The case centres around the counterfeit versions of the
The firm alleges claims of fraud in the inducement and negligent misrepresentation in connection with two TC brands that DIC licensed from TC - the Good Luck Troll, a 1950s-era troll doll created in Denmark and the Trollz, a modernised version of the Good Luck Troll created by DIC in 2003.
DIC’s complaint alleges that, pursuant to the terms of the licensing agreements, DIC successfully created, developed, and marketed the Trollz, simultaneously attempting to reinvigorate sales of the Good Luck Troll.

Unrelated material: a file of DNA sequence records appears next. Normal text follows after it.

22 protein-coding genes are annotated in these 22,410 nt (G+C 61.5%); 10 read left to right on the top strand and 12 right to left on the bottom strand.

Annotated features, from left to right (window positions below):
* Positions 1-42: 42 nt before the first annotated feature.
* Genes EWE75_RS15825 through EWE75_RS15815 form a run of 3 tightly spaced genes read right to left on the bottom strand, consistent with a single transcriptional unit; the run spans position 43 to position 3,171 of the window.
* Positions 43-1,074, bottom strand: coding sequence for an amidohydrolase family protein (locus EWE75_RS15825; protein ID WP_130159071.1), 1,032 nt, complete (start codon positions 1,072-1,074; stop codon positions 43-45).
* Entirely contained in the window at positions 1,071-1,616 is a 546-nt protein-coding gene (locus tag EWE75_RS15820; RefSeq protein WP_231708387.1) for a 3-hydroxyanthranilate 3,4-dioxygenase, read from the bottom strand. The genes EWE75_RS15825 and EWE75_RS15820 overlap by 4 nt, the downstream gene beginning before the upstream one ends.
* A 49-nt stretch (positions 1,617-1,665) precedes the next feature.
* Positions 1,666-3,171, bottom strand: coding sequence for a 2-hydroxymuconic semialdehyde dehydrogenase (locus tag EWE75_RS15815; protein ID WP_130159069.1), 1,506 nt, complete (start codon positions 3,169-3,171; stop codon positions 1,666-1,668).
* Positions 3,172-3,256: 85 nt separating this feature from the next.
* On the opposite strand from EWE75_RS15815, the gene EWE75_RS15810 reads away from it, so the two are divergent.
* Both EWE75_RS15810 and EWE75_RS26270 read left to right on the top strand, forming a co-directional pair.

Before entering into the licensing agreements, however, DIC alleges that it expressed concern about the sale of counterfeit Good Luck Trolls and other infringing products, since such “knock-off” products threatened to undermine the value of the both the Classic Trolls and the Trollz. In response, DIC alleges, TC repeatedly assured DIC that TC had been vigilant in stamping out any counterfeits and other infringing products and, indeed, expressly represented and warranted that, at the time the parties entered into the licensing agreements, TC was not aware of any infringement of the Good Luck Trolls.
DIC alleges that, at the time that TC made these representations to DIC, TC knew that the Good Luck Troll was the subject of widespread infringement, with unauthorised sales of counterfeit trolls persisting on a global scale.
The lawsuit seeks damages of approximately $20 million, plus attorney fees and punitive damages.